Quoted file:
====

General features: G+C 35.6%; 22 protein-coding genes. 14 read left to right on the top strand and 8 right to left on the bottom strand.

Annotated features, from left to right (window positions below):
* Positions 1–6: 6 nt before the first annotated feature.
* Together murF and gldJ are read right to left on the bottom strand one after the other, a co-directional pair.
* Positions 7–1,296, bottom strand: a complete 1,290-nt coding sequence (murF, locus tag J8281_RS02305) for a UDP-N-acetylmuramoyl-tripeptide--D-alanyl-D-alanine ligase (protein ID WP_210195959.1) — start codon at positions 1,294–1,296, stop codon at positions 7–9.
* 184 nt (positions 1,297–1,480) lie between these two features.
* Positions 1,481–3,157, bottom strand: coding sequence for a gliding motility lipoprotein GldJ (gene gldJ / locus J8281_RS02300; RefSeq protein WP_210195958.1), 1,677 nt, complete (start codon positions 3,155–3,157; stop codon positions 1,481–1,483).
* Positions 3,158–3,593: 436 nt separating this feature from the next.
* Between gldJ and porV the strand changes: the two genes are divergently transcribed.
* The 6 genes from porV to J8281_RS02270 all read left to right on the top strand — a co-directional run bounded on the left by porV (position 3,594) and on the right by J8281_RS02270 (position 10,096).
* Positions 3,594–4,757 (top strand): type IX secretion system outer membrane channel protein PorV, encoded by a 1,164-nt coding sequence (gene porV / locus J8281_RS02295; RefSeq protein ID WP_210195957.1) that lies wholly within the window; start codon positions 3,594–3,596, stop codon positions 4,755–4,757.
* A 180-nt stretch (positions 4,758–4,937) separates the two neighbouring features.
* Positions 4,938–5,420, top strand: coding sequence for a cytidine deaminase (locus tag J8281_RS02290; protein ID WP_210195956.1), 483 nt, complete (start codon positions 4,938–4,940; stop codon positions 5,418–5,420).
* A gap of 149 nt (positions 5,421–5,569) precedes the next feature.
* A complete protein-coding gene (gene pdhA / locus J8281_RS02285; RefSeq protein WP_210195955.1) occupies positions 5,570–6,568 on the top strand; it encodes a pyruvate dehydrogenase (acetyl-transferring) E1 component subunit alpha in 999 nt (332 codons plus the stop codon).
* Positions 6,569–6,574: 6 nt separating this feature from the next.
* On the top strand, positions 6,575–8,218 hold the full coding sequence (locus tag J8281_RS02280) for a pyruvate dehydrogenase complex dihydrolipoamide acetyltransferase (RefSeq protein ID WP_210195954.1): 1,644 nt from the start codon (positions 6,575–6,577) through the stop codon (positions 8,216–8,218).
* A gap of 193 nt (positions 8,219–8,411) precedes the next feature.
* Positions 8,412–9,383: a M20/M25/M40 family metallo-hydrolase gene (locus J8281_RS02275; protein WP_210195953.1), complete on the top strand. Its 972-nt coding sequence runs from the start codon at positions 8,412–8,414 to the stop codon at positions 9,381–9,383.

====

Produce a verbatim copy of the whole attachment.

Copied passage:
General features: G+C 35.6%; 22 protein-coding genes. 14 read left to right on the top strand and 8 right to left on the bottom strand.

Annotated features, from left to right (window positions below):
* Positions 1–6: 6 nt before the first annotated feature.
* Together murF and gldJ are read right to left on the bottom strand one after the other, a co-directional pair.
* Positions 7–1,296, bottom strand: a complete 1,290-nt coding sequence (murF, locus tag J8281_RS02305) for a UDP-N-acetylmuramoyl-tripeptide--D-alanyl-D-alanine ligase (protein ID WP_210195959.1) — start codon at positions 1,294–1,296, stop codon at positions 7–9.
* 184 nt (positions 1,297–1,480) lie between these two features.
* Positions 1,481–3,157, bottom strand: coding sequence for a gliding motility lipoprotein GldJ (gene gldJ / locus J8281_RS02300; RefSeq protein WP_210195958.1), 1,677 nt, complete (start codon positions 3,155–3,157; stop codon positions 1,481–1,483).
* Positions 3,158–3,593: 436 nt separating this feature from the next.
* Between gldJ and porV the strand changes: the two genes are divergently transcribed.
* The 6 genes from porV to J8281_RS02270 all read left to right on the top strand — a co-directional run bounded on the left by porV (position 3,594) and on the right by J8281_RS02270 (position 10,096).
* Positions 3,594–4,757 (top strand): type IX secretion system outer membrane channel protein PorV, encoded by a 1,164-nt coding sequence (gene porV / locus J8281_RS02295; RefSeq protein ID WP_210195957.1) that lies wholly within the window; start codon positions 3,594–3,596, stop codon positions 4,755–4,757.
* A 180-nt stretch (positions 4,758–4,937) separates the two neighbouring features.
* Positions 4,938–5,420, top strand: coding sequence for a cytidine deaminase (locus tag J8281_RS02290; protein ID WP_210195956.1), 483 nt, complete (start codon positions 4,938–4,940; stop codon positions 5,418–5,420).
* A gap of 149 nt (positions 5,421–5,569) precedes the next feature.
* A complete protein-coding gene (gene pdhA / locus J8281_RS02285; RefSeq protein WP_210195955.1) occupies positions 5,570–6,568 on the top strand; it encodes a pyruvate dehydrogenase (acetyl-transferring) E1 component subunit alpha in 999 nt (332 codons plus the stop codon).
* Positions 6,569–6,574: 6 nt separating this feature from the next.
* On the top strand, positions 6,575–8,218 hold the full coding sequence (locus tag J8281_RS02280) for a pyruvate dehydrogenase complex dihydrolipoamide acetyltransferase (RefSeq protein ID WP_210195954.1): 1,644 nt from the start codon (positions 6,575–6,577) through the stop codon (positions 8,216–8,218).
* A gap of 193 nt (positions 8,219–8,411) precedes the next feature.
* Positions 8,412–9,383: a M20/M25/M40 family metallo-hydrolase gene (locus J8281_RS02275; protein WP_210195953.1), complete on the top strand. Its 972-nt coding sequence runs from the start codon at positions 8,412–8,414 to the stop codon at positions 9,381–9,383.